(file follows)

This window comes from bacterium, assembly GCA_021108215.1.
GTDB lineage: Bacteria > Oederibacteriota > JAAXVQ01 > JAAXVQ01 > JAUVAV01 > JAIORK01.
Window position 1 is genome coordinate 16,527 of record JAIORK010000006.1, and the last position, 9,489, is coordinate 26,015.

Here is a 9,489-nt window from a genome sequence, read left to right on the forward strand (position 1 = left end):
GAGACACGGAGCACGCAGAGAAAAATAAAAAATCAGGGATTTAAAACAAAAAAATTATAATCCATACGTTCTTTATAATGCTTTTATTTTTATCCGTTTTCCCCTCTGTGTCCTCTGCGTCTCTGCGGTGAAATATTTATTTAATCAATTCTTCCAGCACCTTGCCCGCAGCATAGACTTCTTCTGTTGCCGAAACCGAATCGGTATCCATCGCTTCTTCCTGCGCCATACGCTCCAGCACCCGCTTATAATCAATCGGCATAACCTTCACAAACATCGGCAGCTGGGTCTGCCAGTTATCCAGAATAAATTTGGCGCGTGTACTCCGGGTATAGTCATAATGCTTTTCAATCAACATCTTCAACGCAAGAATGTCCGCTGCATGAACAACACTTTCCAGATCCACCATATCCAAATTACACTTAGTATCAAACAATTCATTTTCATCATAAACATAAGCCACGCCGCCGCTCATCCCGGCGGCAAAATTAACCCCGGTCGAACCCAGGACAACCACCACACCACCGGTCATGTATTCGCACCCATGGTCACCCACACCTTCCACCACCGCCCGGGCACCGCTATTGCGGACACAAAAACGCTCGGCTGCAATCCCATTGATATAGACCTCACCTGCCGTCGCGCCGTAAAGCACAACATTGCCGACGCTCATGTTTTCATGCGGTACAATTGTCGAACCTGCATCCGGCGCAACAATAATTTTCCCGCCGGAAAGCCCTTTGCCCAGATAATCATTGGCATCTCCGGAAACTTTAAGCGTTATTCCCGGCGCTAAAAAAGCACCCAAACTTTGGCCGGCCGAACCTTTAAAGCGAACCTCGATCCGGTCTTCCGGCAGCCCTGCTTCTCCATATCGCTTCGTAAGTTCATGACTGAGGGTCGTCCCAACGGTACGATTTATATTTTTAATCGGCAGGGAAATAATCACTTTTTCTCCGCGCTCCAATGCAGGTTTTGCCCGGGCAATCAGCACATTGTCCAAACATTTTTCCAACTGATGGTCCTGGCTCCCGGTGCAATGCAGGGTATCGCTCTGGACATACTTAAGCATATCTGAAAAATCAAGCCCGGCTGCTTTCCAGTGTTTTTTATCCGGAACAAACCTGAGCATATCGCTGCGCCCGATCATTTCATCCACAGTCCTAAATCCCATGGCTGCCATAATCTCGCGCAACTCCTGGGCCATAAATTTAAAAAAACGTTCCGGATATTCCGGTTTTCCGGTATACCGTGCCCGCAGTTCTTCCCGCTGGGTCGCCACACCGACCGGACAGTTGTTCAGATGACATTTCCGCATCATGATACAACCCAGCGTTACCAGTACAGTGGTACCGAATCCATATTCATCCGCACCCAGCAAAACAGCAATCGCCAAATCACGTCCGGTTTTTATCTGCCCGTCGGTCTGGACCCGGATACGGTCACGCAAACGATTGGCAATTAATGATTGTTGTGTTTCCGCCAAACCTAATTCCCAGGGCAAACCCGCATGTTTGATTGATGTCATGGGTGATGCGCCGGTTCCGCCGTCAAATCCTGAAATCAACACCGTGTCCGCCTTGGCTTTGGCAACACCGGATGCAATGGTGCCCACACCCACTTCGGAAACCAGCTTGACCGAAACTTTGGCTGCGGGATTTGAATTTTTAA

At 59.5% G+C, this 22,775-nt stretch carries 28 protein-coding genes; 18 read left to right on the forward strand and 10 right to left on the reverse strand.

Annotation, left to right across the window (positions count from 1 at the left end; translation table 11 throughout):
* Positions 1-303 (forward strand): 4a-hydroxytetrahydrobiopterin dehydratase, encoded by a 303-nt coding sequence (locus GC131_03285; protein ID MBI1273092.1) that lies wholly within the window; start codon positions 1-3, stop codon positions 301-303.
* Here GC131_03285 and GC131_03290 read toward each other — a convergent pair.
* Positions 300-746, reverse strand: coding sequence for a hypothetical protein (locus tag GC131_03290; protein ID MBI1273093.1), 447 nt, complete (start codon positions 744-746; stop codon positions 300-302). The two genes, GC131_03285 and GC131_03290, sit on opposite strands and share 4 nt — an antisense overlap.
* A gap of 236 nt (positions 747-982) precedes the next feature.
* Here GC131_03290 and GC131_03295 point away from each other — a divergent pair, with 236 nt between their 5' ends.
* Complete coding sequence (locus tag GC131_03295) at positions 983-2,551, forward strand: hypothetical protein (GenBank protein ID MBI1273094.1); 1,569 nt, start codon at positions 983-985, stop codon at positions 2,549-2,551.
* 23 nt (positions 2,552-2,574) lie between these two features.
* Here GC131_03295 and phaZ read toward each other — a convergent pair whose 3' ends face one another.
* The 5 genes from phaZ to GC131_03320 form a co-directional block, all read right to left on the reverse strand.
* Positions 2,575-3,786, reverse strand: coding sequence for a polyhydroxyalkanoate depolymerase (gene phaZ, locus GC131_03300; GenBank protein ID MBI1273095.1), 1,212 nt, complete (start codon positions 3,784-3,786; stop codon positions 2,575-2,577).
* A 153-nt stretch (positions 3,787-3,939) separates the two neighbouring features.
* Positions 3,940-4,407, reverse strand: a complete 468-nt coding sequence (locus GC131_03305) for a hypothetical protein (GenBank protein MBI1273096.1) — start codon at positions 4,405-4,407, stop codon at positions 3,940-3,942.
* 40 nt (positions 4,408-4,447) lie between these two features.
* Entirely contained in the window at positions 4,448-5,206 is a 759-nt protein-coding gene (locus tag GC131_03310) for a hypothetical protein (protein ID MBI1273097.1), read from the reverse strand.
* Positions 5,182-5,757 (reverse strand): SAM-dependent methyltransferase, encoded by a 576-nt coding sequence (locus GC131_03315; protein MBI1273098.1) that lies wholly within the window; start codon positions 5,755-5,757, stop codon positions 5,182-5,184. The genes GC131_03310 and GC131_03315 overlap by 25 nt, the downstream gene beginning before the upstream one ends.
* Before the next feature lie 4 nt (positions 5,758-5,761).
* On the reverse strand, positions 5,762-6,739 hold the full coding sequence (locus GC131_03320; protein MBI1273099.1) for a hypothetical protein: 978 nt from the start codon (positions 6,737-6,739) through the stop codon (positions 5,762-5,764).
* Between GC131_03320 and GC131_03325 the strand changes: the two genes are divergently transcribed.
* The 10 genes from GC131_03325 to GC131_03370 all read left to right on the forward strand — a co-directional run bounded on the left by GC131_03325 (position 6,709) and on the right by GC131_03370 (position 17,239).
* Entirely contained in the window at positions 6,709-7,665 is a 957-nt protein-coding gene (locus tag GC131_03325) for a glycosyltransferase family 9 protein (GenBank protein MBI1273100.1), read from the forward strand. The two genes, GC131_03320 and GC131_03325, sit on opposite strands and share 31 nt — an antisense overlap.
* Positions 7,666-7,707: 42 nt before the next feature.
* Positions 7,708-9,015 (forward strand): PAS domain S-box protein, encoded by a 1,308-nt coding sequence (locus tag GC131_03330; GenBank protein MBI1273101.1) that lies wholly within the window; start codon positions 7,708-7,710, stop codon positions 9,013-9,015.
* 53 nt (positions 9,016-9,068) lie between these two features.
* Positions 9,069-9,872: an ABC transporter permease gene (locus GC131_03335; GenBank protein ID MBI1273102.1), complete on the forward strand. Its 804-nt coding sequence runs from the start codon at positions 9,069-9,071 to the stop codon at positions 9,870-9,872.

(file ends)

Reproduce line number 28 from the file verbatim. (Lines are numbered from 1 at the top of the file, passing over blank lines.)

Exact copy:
* Positions 7,666-7,707: 42 nt before the next feature.